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dc.contributor.supervisorToles, George (English, Film and Theatre)en_US
dc.contributor.authorWiebe, Mariianne Mays
dc.date.accessioned2011-11-24T15:24:05Z
dc.date.available2011-11-24T15:24:05Z
dc.date.issued2011-11-24
dc.identifier.urihttp://hdl.handle.net/1993/4985
dc.description.abstractKate Wake is a fictional narrative about two women, one contemporary (Katie) and one historical (Kate Wake). The multi-genre, poetic account also delves into the history of psychiatric health practices on the Canadian prairies. Kate Wake is loosely guided by the myth of Orpheus and Eurydice. I understand this myth as a working-through of loss by an individual compelled to return to the original scene (of loss), a sort of underworld ruled by sleep, memory and the unconscious. Doing so is risky, but may also result in a movement towards recovery, reparation and renewal: even if uncertain, a future. Drawing on lexicons of music, visual art, poetry and psychoanalysis, Kate Wake develops themes of loss, hope and possibility as they might be found in the struggle of making a work of art.en_US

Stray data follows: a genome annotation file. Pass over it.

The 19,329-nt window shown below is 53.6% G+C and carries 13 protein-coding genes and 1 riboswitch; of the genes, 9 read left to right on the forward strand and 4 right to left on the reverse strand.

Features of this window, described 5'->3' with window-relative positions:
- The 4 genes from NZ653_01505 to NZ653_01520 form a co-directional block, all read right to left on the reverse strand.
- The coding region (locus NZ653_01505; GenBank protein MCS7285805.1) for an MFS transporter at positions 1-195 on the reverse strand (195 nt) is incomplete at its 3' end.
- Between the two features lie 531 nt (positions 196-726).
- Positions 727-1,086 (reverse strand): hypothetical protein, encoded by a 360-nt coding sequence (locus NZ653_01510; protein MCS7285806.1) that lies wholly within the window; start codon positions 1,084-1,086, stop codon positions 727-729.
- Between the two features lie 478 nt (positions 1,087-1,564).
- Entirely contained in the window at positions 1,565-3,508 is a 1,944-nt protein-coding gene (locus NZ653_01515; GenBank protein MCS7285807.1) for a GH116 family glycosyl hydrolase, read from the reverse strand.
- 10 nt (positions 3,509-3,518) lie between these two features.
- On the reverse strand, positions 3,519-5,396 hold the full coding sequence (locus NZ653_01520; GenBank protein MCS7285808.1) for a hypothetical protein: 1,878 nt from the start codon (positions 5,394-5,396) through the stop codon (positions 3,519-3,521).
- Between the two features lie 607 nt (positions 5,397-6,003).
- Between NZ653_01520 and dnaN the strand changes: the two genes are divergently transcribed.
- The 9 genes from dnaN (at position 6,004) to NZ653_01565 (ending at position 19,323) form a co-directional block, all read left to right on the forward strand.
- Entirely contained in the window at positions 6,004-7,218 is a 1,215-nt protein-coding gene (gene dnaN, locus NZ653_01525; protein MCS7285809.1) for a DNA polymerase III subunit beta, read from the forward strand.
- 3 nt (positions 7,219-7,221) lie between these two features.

dc.language.isoengen_US
dc.rightsinfo:eu-repo/semantics/openAccess
dc.subjectliteratureen_US
dc.titleKate Wakeen_US
dc.typeinfo:eu-repo/semantics/masterThesis
dc.typemaster thesisen_US
dc.degree.disciplineEnglish, Film and Theatreen_US
dc.contributor.examiningcommitteeSinclair, Struan (English, Film, and Theatre) Alexandrin, Elizabeth (Religion)en_US
dc.degree.levelMaster of Arts (M.A.)en_US
dc.description.noteFebruary 2012en_US


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